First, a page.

How to print a list of folder contents with all attributes ?

Discussion in 'Mac Basics and Help' started by Ah Arroz, Sep 27, 2010.

  1. Ah Arroz macrumors newbie

    Sep 27, 2010
    Hi there,

    I've come to my wit's end now - I've got about 10K plus of photos in my folder which I have nicely organized and grouped with different labels and comments. I would like to now convert the list of files with all attributes into a document. I've tried the copy and paste tricks with Textedit as well as several folder actions offered in Automator -to no avail as all I've got is just a list with file names which is more or less useless to me. It seems that during the process only the files names are copied but not other infos like label, size etc. Is there something I have missed here? I would be extremely grateful if someone could throw some light here.

    Thank you
  2. GGJstudios macrumors Westmere


    May 16, 2008
  3. LPZ macrumors 65816

    Jul 11, 2006
    You want to create a text document that lists each file in a folder, along with color of the file's label and the file's Spotlight/Finder comments? (Any other info too?) If so, a script that uses the mdls Terminal command seems one way to go. But maybe there's some third-party app/utility that does this?
  4. Gregg2 macrumors 603

    May 22, 2008
    Milwaukee, WI
    These attributes:
    In other words, the whole row, whatever columns are active in List View.

    I don't know a "trick". If it's possible, I'm sure it takes an application written specifically for such things.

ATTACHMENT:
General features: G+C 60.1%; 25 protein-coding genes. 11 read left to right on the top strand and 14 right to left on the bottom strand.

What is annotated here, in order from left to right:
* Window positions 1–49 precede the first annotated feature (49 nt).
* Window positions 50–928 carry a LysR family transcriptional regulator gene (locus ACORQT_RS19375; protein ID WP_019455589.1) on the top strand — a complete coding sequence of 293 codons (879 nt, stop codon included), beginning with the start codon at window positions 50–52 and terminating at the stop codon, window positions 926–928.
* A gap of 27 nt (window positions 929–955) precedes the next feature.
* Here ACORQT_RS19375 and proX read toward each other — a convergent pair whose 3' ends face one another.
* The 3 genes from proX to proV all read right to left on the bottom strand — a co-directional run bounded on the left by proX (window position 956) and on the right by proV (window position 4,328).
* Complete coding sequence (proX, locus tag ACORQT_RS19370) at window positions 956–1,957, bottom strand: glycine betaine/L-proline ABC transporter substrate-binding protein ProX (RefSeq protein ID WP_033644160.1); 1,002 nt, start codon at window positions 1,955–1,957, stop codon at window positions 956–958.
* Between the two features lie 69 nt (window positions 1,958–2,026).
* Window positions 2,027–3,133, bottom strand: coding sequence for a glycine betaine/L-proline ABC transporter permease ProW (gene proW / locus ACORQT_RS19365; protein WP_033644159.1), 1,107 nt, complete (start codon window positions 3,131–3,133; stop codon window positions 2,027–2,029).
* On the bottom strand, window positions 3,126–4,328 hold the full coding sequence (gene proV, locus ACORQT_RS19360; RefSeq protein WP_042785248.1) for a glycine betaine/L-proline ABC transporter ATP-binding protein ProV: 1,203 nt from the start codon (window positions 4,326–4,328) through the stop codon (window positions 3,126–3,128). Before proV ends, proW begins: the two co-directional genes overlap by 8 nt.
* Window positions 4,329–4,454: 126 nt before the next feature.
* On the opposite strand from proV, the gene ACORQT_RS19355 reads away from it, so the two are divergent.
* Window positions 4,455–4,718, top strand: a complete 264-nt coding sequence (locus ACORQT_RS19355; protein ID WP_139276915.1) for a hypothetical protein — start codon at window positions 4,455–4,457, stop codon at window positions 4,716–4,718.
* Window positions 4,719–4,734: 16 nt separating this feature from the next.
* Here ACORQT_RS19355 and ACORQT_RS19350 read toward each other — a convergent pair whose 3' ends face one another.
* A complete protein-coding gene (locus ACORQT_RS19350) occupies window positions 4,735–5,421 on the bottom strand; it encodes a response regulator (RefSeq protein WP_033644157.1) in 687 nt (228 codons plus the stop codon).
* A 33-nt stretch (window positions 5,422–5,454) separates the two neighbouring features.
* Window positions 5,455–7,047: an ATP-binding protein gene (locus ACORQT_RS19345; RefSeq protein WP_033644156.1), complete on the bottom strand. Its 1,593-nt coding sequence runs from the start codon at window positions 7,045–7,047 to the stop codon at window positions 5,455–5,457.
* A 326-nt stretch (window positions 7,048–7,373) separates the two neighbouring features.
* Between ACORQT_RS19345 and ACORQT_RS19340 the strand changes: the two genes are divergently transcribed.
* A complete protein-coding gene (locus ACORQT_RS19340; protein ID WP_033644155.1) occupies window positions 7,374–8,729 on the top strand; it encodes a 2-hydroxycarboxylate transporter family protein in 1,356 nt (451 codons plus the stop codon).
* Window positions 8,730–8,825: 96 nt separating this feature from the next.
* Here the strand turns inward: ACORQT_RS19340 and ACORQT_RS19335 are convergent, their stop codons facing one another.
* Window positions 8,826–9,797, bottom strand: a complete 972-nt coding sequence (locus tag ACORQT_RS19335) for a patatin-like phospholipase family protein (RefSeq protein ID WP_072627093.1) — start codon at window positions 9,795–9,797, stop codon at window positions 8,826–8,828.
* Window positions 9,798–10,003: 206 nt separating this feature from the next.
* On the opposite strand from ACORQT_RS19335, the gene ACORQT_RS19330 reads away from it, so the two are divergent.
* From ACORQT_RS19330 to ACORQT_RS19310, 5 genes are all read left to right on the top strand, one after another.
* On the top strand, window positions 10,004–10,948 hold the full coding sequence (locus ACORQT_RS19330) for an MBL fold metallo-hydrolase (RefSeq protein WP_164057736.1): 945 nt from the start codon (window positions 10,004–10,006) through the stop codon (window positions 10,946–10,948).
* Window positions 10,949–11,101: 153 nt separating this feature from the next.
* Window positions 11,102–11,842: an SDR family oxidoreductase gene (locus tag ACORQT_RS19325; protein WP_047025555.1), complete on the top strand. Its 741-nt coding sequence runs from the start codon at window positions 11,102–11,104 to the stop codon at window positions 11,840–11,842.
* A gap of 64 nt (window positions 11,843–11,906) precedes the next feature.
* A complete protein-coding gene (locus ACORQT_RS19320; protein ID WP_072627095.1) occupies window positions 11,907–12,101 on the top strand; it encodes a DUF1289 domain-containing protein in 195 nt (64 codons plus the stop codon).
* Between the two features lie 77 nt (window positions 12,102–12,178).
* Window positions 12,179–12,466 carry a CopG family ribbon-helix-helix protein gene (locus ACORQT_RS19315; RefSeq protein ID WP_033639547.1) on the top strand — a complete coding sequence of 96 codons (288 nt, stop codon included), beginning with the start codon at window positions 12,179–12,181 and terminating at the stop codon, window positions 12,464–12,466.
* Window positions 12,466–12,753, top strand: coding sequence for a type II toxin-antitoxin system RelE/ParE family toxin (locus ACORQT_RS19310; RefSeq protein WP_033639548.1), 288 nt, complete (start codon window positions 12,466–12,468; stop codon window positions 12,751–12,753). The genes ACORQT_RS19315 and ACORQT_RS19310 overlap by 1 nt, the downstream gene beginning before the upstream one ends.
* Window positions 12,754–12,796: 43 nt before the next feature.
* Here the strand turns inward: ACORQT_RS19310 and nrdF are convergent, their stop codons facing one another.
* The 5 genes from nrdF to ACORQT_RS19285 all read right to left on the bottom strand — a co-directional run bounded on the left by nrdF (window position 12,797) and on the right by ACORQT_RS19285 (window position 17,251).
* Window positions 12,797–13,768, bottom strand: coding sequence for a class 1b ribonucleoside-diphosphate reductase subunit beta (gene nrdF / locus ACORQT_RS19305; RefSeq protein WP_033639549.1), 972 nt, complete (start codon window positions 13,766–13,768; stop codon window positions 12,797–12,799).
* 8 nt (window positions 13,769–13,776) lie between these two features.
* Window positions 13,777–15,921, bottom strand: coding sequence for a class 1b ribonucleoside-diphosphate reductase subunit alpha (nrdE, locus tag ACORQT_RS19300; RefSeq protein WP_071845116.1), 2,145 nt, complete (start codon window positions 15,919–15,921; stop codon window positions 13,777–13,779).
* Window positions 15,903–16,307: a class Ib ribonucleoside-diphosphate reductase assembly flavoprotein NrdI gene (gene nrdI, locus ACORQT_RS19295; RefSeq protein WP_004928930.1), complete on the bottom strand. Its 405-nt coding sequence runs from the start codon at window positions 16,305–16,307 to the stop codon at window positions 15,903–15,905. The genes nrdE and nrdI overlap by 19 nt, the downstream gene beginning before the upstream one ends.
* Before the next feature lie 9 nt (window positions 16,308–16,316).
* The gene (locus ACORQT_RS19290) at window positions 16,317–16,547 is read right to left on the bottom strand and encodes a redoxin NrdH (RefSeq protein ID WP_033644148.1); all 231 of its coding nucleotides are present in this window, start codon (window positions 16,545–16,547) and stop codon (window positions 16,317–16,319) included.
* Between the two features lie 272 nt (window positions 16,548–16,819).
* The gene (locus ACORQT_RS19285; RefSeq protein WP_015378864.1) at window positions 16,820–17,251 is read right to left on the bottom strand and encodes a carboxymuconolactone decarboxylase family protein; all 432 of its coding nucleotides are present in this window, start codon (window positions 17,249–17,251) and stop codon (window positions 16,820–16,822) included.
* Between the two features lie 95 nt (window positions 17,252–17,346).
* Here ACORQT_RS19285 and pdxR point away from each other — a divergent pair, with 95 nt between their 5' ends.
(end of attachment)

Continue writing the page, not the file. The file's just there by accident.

So, does anyone know of some kind of Finder manipulation software that will list ALL the items from List View in a text editor?
  5. LPZ macrumors 65816

    Jul 11, 2006
    It can't be hard to write a script that does this using the mdls command. Don't have time right now. Maybe someone else does. ;)
  6. Ah Arroz thread starter macrumors newbie

    Sep 27, 2010
    Thanks all for the input so far - no script expert myself I'll just have to wait for some experts to come along to land me a helping hand:(
  7. LPZ macrumors 65816

    Jul 11, 2006
    OK, here's a very crude solution:

    1) Open Terminal (in Utilities)

    2) In Terminal, type (but don't press return) the following:

    3) Drag the folder that contains your files into the Terminal window and drop it there. (Your folder isn't actually being moved anywhere, but its location in your filesystem is being appended to the cd command you typed in step 2) above.)

    4) Click on the Terminal window to make it active and then press return.

    5) In Terminal, enter the following and press return:

    (That's lowercase L lowercase S.)

    6) You should see a list of the files for which you want the attributes printed. If not, you did something wrong in the steps above. Try again. :)

    7) Assuming the list is correct, copy and paste the following into Terminal. You may need to press return to enter the command.

    for file in `ls`; do mdls -name kMDItemDisplayName $file; mdls -name kMDItemContentCreationDate $file; mdls -name kMDItemFSSize $file; mdls  -name kMDItemFinderComment $file; mdls -name kMDItemFSLabel $file; echo ""; done > ListOfFiles.txt
    8) A file named ListOfFiles.txt should appear in the folder that contains your other files. You should be able to double-click on this text file to open it. For each file, you should have the name, creation date, file size (in bytes), file comments and a code indicating the color of the file's label (0=none, 1=gray, 2=green, 3=purple, 4=blue, 5=yellow, 6=red, 7=orange).
  8. Ah Arroz thread starter macrumors newbie

    Sep 27, 2010
    Thanks but I am really stuck at stage 1 - I open Terminal as you suggested and type in cd followed by dragging the folder that contains the photos - upon typing return it just says it's an invalid directory. I tried without typing cd and it returns saying it's a valid directory. Typing ls just gives me the list of items in my home folder only. Does it matter if my photo folder resides on another partition of the same drive that my OS (Mac 10.5.8) is ?

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